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“Pulp Fraction”: Tackling the orange waste mountain

During orange juice production only around a half of every orange is turned into juice. Lizah van der Aart and Blair Berger, both MSc-students at the IBL, and Ryan Bogaars from Delft University, received an NWO-scholarship to develop a novel method to extract natural products from orange residue.

Around 70 million tons of oranges are grown worldwide each year. During the production of orange juice it is estimated that up to 20 million tons of waste is produced mainly from the peel, pulp, seeds, orange leaves and fruits that do not meet quality standards. The orange residue consists of soluble sugars, cellulose, hemicelluloses, pectin, flavonoids and essential oils, which can be used to create a number of interesting products. Current methods to isolate these compounds are time-consuming and costly.

“Pulp Fraction”

Van der Aart, Berger and Bogaars are a step closer to solve the problem of the orange waste mountain using solvents found by Dr. Young Choi from the IBL and a so-called Upper Fluid Extraction (SFE) method at the TU Delft. The three students propose a new pectin extraction method in which flavonoids can be kept intact. Different flavonoids, like hesperidin, could provide a natural nutraceutical product from a currently underused raw material stream. The project was given the appropriate name of “Pulp Fraction”.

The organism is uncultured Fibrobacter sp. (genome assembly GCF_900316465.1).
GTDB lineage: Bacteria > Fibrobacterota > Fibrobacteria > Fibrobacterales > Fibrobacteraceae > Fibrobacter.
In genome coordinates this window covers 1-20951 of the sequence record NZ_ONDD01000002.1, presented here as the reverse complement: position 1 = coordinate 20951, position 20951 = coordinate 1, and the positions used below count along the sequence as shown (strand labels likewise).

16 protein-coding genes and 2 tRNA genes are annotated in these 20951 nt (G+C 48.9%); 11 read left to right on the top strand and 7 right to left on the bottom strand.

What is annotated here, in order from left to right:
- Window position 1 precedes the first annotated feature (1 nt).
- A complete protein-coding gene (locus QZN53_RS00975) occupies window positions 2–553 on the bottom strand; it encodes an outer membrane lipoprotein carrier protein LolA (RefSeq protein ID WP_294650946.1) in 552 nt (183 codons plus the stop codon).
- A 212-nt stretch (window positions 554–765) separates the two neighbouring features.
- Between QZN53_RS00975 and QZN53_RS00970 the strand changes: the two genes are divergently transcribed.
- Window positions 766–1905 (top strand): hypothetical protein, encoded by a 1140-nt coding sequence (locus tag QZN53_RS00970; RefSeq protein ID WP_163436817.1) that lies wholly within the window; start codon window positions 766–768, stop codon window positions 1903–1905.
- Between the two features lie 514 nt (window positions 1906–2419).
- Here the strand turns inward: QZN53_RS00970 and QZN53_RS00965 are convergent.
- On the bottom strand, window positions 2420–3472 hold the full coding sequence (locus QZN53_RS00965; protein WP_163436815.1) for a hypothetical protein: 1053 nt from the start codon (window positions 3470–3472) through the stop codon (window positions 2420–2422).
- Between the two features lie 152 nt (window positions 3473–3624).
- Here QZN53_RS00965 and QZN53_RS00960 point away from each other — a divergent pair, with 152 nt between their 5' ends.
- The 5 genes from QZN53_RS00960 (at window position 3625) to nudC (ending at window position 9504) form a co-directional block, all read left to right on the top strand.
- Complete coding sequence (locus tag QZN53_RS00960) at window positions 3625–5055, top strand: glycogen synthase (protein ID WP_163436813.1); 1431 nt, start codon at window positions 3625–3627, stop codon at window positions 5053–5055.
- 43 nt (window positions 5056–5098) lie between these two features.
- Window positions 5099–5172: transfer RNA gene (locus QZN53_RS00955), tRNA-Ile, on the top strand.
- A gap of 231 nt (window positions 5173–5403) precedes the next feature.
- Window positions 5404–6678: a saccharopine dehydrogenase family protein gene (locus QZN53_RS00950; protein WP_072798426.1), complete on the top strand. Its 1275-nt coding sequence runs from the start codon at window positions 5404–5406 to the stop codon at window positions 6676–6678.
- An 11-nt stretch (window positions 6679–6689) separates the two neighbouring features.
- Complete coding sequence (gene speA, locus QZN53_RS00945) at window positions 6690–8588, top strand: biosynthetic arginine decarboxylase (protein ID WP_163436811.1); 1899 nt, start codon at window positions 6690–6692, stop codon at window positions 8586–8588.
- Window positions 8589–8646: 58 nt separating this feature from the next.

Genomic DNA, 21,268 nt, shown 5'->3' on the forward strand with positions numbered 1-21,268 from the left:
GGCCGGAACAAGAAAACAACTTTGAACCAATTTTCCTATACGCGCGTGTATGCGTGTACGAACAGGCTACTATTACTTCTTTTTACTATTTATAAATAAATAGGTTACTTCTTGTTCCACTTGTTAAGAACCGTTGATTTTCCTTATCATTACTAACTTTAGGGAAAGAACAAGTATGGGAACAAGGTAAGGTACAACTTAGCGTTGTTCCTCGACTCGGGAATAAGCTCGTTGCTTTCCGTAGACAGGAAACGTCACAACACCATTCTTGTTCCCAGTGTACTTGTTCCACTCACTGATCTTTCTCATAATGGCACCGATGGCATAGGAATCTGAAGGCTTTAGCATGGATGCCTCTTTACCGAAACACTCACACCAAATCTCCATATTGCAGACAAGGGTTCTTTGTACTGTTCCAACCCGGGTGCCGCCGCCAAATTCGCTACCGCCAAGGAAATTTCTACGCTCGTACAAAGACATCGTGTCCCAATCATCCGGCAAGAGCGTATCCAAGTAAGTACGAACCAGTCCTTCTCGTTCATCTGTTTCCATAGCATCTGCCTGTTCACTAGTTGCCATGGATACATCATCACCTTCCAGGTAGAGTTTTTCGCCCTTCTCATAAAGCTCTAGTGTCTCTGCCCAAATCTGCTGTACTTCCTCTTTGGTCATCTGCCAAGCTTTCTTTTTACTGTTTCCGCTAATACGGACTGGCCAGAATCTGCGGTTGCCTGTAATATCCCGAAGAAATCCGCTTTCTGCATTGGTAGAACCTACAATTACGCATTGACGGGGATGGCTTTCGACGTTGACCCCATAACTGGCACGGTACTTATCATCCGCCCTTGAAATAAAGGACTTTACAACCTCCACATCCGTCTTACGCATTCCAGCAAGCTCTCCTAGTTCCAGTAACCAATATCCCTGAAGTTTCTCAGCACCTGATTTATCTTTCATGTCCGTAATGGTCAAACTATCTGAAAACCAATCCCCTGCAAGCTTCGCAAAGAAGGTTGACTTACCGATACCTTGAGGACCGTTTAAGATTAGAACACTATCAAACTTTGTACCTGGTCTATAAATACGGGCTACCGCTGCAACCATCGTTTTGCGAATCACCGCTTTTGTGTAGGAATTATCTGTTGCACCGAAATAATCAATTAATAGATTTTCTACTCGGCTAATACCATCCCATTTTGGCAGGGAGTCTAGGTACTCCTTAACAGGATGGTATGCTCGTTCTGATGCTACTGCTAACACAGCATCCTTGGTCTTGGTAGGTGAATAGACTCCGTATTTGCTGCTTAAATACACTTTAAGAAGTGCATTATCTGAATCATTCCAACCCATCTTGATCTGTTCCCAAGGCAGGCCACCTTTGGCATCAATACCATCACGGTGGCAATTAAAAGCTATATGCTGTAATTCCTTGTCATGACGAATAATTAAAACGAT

To be continued……

The students convinced the Netherlands Organization for Scientific Research (NWO) about the high potential of their method and received a scholarship of €27,000 to realize their project. In July they will start their work on this project and they expect to be done by the end of September.


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